As an amateur or professional photographer, you may be considering a number of accessories that you might want to incorporate into your practice. Some accessories seem more essential than others. It all depends on what your photography goals are.
So where do tripods fall on the spectrum of photography needs? Since tripods are useful in many different scenarios, they rank pretty high. Let’s take a look at the top reasons you need a tripod.
Having a tripod on hand opens up the best opportunities for photographers to compose a frame and crop an image, no matter what’s being shot.
After all, you don’t need to concentrate on constantly keeping your hands in a stationary position, and you have more time for a neat and careful layout of the photo.
City streets or country roads at night can be attractive to any photographer because they can be potentially beautiful and/or highly expressive. But in order to take pictures in the evening, you have to increase your camera’s exposure. Moreover, this increase in exposure can be very significant—sometimes up to several minutes.
As a result, if you’re holding a camera with just your hands during a night shoot, the image can begin to blur and lose its clarity.
So how do you get high-quality, sharp photos at night? In conditions where there’s insufficient lighting and long exposure times, tripods can come to the rescue. They allow you to take photos that are not blurry. Instead, they are sharp and detailed, even when the exposure exceeds the permissible limits. In addition, a tripod in a limited amount of light can help to achieve interesting, beautiful effects.
Many novice photo lovers think that the benefits of using a tripod are limited only to night photography. But this is far from the case. Tripods are widely used by professional landscape photographers, even during the day.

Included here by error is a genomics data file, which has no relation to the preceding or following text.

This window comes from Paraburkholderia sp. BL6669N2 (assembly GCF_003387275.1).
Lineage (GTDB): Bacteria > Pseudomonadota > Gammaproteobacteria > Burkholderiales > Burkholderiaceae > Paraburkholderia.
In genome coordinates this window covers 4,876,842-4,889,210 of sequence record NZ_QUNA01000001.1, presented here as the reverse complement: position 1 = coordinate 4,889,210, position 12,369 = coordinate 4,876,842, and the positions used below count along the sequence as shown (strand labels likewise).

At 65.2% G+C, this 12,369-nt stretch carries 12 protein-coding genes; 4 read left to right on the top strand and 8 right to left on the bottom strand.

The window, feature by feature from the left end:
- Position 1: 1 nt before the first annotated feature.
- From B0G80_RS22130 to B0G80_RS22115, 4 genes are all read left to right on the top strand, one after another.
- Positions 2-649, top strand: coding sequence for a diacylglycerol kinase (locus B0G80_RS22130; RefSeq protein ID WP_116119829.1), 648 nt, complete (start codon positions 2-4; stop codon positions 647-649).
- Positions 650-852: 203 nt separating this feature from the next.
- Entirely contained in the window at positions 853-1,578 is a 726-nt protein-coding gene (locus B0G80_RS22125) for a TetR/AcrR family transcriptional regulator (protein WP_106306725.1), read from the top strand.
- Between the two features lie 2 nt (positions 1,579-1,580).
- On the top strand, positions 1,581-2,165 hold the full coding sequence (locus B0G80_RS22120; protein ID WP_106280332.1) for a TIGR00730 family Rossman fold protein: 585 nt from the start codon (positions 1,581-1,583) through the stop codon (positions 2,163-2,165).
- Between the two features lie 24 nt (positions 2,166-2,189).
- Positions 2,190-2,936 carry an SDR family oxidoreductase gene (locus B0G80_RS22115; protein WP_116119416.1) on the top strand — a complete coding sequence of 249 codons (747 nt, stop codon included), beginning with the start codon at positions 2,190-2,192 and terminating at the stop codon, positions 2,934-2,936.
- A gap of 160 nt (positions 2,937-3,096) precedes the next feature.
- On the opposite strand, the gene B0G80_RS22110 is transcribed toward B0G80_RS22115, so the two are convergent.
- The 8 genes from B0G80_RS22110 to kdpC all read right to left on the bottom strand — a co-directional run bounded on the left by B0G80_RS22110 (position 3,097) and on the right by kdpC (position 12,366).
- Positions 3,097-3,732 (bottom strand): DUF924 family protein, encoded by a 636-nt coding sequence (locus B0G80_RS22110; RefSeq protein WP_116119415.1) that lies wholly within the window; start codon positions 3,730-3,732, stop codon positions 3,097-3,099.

When shooting a landscape, you need a certain amount of time and patience to correctly frame a picture, wait for suitable lighting, and finally take some beautiful shots. If you’re holding your camera with your hands while waiting for an extended period of time, your fingers can start to tremble from fatigue, which naturally leads to a blurred frame and a decrease in picture clarity. This is where tripods come in.
Tripods play a significant role in macro photography. Tripods free your hands, allowing you to fully immerse yourself in the process, and also provides high-precision focusing.
When macro shooting very small objects, your main task is to achieve picture sharpness, and this can be very difficult without a steady tripod.
A tripod is also used for taking photos with high dynamic range (HDR). As you know, due to the narrow dynamic range of the camera matrix, you often have to take pictures of the same scene with different exposures.
And when these series of images with different exposures overlap each other in graphics editors, the dynamic range of the photographic image is almost doubled. This technique is often used to shoot very contrasting scenes. However, to combine images with different exposures into one cohesive image, a tripod is necessary.
There are many other situations in which using a tripod is ideal. The ones listed here tend to be the most common. So it’s time to take your accessorizing more seriously and think about how a tripod can be a real game changer.